The Return of Stock Splits in a Raging Bull Market

The corporate governance exercise of a stock split to increase the number of shares and to lower the share price should theoretically have no impact on how the investment community evaluates a stock. After all, it changes nothing about the price-to-earnings ratio nor the profit margins and it does not generate any additional revenue. Still, the stock split strategy is used over and over by companies and Wall Street has been seeing a resurgence of this bull market strategy under corporate governance.

Investors used to be addicted to stock splits for more than a generation. As share prices rose and rose, companies kept splitting their stock. Some consider this a means of keeping a share price low to keep attracting new investors. Other investors consider a stock split nothing but a gimmick.

Whole Foods Market Inc. (NASDAQ: WFM) was the latest company to join in on the bandwagon. The stock rose by 10% and hit yet another all-time on the news. The reality is that the shares have risen on a solid earnings report and on its ability to maintain much higher gross margin than traditional grocery stores.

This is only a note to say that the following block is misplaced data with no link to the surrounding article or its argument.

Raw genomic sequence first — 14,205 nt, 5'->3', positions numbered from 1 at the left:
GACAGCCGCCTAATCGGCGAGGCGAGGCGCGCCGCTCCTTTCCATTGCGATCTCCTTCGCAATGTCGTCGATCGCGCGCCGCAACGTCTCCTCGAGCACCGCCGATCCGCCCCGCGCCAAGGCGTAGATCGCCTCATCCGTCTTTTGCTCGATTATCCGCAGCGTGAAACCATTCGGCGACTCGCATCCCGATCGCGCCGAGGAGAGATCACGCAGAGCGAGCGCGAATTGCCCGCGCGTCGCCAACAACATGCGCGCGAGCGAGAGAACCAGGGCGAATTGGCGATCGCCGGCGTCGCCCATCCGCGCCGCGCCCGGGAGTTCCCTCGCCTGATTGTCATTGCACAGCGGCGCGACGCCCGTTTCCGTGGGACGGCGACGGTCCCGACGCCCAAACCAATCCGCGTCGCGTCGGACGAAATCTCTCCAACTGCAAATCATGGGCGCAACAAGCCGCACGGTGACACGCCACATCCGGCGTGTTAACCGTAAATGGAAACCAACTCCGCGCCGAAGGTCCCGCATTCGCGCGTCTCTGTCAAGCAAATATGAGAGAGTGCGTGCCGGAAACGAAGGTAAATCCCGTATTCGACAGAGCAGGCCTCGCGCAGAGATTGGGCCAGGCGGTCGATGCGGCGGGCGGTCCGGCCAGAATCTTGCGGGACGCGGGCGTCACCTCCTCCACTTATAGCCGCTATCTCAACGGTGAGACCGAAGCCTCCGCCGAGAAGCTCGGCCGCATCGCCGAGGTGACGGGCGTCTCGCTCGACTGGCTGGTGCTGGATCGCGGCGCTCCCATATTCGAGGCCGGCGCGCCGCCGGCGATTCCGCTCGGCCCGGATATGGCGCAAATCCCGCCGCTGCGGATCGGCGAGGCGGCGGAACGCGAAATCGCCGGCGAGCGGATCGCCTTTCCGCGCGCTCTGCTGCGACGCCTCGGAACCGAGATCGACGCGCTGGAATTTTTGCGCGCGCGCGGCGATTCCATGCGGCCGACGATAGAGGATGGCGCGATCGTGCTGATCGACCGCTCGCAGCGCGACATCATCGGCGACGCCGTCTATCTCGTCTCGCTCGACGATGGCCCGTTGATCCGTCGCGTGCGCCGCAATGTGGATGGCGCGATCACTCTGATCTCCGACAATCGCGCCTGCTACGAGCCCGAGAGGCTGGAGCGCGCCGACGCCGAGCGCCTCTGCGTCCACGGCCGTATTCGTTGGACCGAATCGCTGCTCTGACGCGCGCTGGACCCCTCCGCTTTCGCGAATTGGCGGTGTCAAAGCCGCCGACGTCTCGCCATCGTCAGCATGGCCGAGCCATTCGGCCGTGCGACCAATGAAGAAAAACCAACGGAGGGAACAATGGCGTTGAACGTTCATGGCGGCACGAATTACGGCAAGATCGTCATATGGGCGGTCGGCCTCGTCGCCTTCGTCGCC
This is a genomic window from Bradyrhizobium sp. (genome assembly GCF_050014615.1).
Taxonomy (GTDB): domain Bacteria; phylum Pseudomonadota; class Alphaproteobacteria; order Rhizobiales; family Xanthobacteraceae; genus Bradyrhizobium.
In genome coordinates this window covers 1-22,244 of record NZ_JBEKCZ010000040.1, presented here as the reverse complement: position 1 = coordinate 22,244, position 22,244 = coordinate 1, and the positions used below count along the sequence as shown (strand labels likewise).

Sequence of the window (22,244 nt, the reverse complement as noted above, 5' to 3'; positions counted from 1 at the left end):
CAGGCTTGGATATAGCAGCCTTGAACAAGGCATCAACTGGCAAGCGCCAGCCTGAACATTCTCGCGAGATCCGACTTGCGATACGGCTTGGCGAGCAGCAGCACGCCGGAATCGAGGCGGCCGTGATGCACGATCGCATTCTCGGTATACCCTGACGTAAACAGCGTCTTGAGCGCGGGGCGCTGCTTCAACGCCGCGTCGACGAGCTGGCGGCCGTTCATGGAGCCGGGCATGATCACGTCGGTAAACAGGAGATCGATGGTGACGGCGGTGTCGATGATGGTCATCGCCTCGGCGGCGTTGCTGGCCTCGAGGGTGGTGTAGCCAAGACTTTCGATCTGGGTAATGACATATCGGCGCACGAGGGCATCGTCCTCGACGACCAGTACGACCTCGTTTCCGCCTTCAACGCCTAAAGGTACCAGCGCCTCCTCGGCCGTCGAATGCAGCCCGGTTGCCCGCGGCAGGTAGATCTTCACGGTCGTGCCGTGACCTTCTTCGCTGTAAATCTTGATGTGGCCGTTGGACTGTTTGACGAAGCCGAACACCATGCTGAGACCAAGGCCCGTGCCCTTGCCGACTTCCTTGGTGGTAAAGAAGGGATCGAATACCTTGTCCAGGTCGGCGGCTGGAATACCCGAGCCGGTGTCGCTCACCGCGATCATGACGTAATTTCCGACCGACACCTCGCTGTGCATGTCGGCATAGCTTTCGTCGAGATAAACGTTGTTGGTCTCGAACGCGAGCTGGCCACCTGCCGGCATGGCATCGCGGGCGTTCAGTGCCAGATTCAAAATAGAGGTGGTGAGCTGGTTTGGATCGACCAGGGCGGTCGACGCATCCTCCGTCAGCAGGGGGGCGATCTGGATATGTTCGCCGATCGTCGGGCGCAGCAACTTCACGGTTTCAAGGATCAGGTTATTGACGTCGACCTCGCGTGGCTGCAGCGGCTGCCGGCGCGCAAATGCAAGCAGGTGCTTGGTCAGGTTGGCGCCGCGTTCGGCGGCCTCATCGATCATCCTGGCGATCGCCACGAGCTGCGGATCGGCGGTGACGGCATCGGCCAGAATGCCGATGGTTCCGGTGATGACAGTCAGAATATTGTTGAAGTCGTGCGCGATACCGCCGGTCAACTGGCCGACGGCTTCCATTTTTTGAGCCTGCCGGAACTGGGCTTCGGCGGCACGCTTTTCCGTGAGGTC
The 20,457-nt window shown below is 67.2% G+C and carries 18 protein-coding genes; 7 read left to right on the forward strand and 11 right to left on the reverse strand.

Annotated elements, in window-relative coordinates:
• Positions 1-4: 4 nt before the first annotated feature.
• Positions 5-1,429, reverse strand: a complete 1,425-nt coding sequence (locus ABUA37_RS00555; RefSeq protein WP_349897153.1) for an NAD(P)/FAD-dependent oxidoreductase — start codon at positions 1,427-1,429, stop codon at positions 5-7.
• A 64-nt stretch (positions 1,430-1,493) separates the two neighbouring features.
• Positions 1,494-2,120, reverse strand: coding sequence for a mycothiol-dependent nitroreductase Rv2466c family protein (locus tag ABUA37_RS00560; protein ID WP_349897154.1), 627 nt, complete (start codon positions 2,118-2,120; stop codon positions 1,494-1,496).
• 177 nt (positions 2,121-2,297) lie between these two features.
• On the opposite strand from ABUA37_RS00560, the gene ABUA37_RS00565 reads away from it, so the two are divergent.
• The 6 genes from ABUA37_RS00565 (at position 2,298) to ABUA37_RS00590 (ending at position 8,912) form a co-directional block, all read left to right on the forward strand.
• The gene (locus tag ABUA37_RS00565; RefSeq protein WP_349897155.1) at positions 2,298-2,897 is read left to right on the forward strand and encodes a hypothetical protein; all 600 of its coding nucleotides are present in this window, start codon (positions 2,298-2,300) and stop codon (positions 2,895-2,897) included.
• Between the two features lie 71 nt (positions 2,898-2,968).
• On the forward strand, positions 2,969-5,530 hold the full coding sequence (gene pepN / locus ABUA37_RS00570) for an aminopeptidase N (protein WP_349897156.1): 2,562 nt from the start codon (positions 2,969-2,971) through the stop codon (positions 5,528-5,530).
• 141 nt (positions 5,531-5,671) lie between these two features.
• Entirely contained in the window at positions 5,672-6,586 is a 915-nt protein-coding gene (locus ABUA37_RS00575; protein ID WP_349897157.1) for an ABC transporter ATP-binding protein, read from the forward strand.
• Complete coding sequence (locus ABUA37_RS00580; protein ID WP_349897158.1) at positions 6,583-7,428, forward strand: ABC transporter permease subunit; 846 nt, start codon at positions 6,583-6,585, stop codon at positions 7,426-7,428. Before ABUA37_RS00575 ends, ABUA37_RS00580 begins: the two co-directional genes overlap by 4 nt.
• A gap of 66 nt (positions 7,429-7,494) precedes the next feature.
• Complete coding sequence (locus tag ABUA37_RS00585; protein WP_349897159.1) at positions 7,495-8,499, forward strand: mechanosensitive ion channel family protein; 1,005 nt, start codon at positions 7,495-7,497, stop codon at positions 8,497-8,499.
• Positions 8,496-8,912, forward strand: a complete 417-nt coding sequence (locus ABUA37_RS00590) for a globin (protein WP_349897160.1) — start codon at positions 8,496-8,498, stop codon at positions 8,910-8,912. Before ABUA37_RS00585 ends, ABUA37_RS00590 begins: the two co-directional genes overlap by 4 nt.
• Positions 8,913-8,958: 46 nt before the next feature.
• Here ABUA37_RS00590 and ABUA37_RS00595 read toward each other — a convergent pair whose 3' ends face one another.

Other companies have upcoming stock splits as well. The earnings calendar and stock split calendar show that A.O. Smith (NYSE: AOS) and Colgate-Palmolive (NYSE: CL) will both go ex-split on a 2-1 basis with an ex-split date of May 16. Noble Energy, Inc. (NYSE: NBL) will go ex-split on a 2-1 basis on May 29.

Ask Warren Buffett what he thinks about stock splits. His A-shares of Berkshire Hathaway Inc. (NYSE: BRK-A) have never split and recently put in an all-time stock price high of almost $167,000. Even his more newly created B-shares of Berkshire Hathaway Inc. (NYSE: BRK-B) trade at a high price of $110.00.

Many companies do not like to split their stocks. Apple Inc. (NASDAQ: AAPL) might greatly benefit from this as it is more expensive to buy share of common stock than it is to buy an iPhone or an iPad. Still, its shares went to above $700 and the sell-off down to under $400 was never really directly attributed to Tim Cook not splitting the stock.

What about Google Inc. (NASDAQ: GOOG). Its stock just hit a new all-time high of $873.50 on Tuesday and this company’s efforts were being aimed at a split that was actually a division of power more than a traditional stock split investors are used to.

Some investors love stock splits. Others think of them as mere gimmicks. The debate remains alive, but as share prices rise and rise there will likely be more and more stock splits coming down the pipe. We have considered this merely as a poor man’s dividend. When you see stock split after stock split being announced, you generally know you are deep into a bull market.

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